In 1674, men doing some reconstruction work on the Tower of London’s White Tower unearthed a box containing two small human skeletons. People of the time thought they might belong to the little princes who had gone missing two centuries earlier, but people of all ages met their ends at the Tower, and these were certainly not the only children’s bones ever found within its walls. They could have come from any preceding era. Despite this, they were officially declared to be the bones of the princes. They were laid to rest in Westminster Abbey and a plaque in the White Tower commemorates their discovery.
In 1933, the Westminster bones were subjected to forensic examination to see if it could be determined whether or not they really were the remains of Edward V and Richard, Duke of York. The results were inconclusive and no further examination has ever been conducted. The recently discovered bones of the princes’ uncle, Richard III, were identified through the DNA of a Canadian descendent of the Plantagenet family, but no DNA tests are planned for the Westminster bones. Should such tests ever be authorized, and the bones did turn out to be those of the missing princes, it would at least prove that they were murdered, even though there would still be no way of knowing who did it.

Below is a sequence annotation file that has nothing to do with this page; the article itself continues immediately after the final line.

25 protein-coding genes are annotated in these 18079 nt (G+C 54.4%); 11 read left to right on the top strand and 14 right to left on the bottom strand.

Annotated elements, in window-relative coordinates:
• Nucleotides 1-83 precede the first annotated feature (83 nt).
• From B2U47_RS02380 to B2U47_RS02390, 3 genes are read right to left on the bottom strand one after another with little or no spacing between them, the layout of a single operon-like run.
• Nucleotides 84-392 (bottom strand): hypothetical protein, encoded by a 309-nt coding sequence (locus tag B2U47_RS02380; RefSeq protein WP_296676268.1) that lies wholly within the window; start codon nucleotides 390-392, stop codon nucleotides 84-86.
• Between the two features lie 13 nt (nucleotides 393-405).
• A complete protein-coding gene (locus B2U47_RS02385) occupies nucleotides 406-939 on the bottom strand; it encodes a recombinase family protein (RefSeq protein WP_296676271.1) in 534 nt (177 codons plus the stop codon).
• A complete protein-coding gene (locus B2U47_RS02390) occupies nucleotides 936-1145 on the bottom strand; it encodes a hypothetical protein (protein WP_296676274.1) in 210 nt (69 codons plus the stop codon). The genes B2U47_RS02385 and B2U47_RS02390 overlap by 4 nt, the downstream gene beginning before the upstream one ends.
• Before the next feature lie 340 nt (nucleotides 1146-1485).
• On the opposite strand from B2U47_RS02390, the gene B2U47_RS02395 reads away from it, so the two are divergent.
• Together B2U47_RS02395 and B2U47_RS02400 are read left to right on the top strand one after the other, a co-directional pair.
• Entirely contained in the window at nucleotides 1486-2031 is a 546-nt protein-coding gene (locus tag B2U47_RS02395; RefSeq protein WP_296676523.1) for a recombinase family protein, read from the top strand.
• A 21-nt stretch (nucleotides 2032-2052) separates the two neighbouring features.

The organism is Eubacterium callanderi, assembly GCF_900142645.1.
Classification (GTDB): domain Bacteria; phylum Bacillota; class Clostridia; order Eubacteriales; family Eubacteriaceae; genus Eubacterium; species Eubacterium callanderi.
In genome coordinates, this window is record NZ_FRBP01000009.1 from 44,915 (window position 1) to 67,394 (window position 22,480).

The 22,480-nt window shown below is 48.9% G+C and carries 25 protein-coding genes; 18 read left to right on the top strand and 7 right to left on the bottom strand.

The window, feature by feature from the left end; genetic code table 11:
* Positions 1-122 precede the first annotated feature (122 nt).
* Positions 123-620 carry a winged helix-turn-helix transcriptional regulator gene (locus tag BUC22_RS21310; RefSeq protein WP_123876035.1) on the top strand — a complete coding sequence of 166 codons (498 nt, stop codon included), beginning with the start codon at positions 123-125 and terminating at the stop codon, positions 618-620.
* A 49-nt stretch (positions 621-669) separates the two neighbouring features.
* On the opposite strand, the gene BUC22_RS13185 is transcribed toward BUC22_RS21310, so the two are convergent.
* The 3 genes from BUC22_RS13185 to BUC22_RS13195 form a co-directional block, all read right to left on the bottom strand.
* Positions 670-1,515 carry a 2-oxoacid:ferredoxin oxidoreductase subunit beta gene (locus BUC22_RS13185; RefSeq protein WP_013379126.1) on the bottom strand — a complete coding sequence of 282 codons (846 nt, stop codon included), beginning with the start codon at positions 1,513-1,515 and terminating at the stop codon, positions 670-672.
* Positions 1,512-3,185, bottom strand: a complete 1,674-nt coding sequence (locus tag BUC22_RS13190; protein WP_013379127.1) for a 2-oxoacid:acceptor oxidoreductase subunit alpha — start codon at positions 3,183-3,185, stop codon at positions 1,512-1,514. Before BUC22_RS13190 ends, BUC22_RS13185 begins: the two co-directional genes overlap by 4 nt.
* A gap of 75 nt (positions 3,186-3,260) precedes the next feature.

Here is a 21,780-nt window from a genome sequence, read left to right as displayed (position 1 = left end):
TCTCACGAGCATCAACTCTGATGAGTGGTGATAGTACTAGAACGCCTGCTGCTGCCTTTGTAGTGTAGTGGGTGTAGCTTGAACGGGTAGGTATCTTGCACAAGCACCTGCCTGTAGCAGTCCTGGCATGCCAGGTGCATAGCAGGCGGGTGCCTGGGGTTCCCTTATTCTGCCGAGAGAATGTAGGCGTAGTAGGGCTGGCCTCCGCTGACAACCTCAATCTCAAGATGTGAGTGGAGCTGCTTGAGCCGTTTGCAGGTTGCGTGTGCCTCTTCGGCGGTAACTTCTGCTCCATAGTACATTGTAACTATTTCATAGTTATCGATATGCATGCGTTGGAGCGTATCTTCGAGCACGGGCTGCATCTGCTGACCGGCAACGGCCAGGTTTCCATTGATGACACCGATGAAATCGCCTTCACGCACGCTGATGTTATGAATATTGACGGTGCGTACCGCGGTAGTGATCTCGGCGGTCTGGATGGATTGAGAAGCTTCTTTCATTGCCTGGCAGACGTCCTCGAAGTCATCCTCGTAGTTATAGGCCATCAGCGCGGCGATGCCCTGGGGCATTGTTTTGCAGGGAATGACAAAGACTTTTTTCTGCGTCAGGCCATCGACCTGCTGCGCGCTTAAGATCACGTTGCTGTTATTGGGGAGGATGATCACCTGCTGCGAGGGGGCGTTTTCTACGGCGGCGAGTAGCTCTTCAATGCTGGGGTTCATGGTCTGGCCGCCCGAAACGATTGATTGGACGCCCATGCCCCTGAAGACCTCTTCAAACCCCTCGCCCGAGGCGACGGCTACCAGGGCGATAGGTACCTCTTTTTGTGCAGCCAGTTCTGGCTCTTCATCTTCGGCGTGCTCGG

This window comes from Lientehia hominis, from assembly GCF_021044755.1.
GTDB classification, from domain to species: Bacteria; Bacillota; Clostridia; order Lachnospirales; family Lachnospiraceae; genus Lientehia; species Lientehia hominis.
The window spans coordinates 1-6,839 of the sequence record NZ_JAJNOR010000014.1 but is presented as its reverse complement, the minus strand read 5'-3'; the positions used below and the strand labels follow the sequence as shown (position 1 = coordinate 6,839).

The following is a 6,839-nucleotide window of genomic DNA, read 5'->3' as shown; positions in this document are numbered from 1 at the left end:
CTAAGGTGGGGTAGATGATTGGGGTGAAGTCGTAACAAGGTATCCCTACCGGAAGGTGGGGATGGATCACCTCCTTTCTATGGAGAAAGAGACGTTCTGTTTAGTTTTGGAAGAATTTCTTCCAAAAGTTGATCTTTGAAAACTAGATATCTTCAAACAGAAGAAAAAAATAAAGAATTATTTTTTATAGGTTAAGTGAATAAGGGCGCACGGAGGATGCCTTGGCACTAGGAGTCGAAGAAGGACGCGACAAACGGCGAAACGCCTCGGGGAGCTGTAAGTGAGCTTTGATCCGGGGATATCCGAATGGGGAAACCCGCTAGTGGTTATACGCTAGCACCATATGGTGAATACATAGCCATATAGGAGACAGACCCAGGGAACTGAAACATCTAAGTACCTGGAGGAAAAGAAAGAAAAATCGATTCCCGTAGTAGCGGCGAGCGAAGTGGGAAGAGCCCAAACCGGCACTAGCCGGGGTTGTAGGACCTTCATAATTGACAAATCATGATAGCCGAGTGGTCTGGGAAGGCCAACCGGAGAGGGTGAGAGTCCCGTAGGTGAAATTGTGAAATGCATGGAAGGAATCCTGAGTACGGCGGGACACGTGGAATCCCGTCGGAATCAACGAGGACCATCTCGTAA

And should DNA testing establish they are not the bones of the princes, theories that the boys secretly left the Tower would gain more credence. But if they did, where did they go? What happened to them? Stay tuned. Another post will add to the possibilities. In the meantime, get the kids to keep pondering and leave a comment for a chance to win a copy of The Disappearing Rose. Or leave one for yourself. Adults can enter the contest too. Why should kids have all the fun?